IRON AND STEEL
This page looks at the use of the Blast Furnace in the extraction of iron from iron ore, and the conversion of the raw iron from the furnace into various kinds of steel.
Extracting iron from iron ore using a Blast Furnace
The common ores of iron are both iron oxides, and these can be reduced to iron by heating them with carbon in the form of coke. Coke is produced by heating coal in the absence of air.
Coke is cheap and provides both the reducing agent for the reaction and also the heat source - as you will see below.
The most commonly used iron ores are haematite (US: hematite), Fe2O3, and magnetite, Fe3O4.
Note: The two equations for the reduction of the ore on this page are for haematite. In the fairly unlikely event that you need the equations for magnetite, they aren't difficult to work out for yourself.
The Blast Furnace
The heat source
The air blown into the bottom of the furnace is heated using the hot waste gases from the top. Heat energy is valuable, and it is important not to waste any.
The coke (essentially impure carbon) burns in the blast of hot air to form carbon dioxide - a strongly exothermic reaction. This reaction is the main source of heat in the furnace.
The reduction of the ore
At the high temperature at the bottom of the furnace, carbon dioxide reacts with carbon to produce carbon monoxide.
It is the carbon monoxide which is the main reducing agent in the furnace.
In the hotter parts of the furnace, the carbon itself also acts as a reducing agent. Notice that at these temperatures, the other product of the reaction is carbon monoxide, not carbon dioxide.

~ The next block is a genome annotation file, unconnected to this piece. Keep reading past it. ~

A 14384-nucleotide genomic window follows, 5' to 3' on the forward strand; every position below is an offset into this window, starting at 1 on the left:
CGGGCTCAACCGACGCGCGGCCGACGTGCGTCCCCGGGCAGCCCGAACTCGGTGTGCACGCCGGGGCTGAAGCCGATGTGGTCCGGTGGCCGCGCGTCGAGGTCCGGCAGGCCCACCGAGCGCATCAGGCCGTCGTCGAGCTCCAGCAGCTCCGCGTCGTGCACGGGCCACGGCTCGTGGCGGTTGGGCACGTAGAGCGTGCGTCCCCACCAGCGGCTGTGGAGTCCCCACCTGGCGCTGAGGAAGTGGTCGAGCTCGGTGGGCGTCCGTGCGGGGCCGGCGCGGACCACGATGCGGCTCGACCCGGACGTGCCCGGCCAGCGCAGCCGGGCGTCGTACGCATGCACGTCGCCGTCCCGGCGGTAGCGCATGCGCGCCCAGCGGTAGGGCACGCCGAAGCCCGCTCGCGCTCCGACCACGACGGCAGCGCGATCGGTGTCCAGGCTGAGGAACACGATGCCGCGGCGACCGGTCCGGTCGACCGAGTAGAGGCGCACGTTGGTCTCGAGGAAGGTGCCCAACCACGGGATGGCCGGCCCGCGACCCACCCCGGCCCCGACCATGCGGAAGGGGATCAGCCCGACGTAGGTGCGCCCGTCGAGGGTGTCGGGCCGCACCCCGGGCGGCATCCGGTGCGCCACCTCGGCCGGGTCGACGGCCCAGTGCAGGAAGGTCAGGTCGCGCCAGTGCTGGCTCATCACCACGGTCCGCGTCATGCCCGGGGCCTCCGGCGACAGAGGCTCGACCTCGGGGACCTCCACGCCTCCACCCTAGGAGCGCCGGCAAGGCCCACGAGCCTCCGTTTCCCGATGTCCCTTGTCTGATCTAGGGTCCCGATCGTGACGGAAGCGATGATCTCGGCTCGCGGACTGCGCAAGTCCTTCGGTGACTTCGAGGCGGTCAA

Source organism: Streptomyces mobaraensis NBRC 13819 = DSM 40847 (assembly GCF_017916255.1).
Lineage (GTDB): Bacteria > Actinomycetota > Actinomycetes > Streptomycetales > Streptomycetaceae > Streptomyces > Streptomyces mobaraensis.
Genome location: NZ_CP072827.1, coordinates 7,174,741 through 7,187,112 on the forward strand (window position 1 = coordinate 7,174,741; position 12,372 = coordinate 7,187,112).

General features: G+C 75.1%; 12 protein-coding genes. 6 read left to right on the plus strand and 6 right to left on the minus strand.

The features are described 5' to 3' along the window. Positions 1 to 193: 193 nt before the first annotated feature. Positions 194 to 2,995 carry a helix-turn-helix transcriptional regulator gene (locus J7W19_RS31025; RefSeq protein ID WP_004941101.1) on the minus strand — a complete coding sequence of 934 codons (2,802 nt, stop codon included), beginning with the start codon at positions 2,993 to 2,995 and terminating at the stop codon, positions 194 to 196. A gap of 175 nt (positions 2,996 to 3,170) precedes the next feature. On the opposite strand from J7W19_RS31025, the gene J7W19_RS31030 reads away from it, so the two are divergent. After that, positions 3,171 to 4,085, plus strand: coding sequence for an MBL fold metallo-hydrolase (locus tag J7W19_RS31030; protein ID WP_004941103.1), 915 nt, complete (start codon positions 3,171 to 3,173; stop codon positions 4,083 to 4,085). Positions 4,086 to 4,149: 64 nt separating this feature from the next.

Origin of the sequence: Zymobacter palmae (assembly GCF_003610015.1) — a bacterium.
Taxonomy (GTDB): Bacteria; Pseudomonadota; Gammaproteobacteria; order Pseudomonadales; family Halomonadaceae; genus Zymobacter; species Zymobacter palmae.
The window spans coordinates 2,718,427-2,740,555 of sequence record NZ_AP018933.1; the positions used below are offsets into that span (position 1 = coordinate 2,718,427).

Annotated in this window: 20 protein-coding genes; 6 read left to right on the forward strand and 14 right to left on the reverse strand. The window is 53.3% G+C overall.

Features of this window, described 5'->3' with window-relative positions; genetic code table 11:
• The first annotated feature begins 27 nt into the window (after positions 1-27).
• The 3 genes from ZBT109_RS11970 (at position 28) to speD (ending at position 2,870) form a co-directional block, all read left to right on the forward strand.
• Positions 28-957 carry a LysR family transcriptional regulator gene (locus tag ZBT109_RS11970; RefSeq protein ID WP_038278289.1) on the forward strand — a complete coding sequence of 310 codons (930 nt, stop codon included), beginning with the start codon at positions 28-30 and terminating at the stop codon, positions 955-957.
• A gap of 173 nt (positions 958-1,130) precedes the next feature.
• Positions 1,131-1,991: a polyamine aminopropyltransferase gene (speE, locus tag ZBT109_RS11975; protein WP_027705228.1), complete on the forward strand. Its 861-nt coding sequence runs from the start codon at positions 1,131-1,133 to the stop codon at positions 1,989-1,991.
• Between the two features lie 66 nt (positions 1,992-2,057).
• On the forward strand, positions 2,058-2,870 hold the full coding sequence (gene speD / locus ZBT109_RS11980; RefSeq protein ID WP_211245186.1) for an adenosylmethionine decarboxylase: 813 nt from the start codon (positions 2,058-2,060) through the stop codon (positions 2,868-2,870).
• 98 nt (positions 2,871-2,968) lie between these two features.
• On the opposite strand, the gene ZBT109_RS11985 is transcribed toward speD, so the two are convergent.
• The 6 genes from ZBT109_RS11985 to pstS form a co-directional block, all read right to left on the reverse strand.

The temperature of the furnace is hot enough to melt the iron which trickles down to the bottom where it can be tapped off.
The function of the limestone
Iron ore isn't pure iron oxide - it also contains an assortment of rocky material. This wouldn't melt at the temperature of the furnace, and would eventually clog it up. The limestone is added to convert this into slag which melts and runs to the bottom.
The heat of the furnace decomposes the limestone to give calcium oxide.
This is an endothermic reaction, absorbing heat from the furnace. It is therefore important not to add too much limestone because it would otherwise cool the furnace.
Calcium oxide is a basic oxide and reacts with acidic oxides such as silicon dioxide present in the rock. Calcium oxide reacts with silicon dioxide to give calcium silicate.
The calcium silicate melts and runs down through the furnace to form a layer on top of the molten iron. It can be tapped off from time to time as slag.
Slag is used in road making and as "slag cement" - a final ground slag which can be used in cement, often mixed with Portland cement.
The molten iron from the bottom of the furnace can be used as cast iron.
Cast iron is very runny when it is molten and doesn't shrink much when it solidifies. It is therefore ideal for making castings - hence its name. However, it is very impure, containing about 4% of carbon. This carbon makes it very hard, but also very brittle. If you hit it hard, it tends to shatter rather than bend or dent.
Cast iron is used for things like manhole covers, cast iron pipes, valves and pump bodies in the water industry, guttering and drainpipes, cylinder blocks in car engines, Aga-type cookers, and very expensive and very heavy cookware.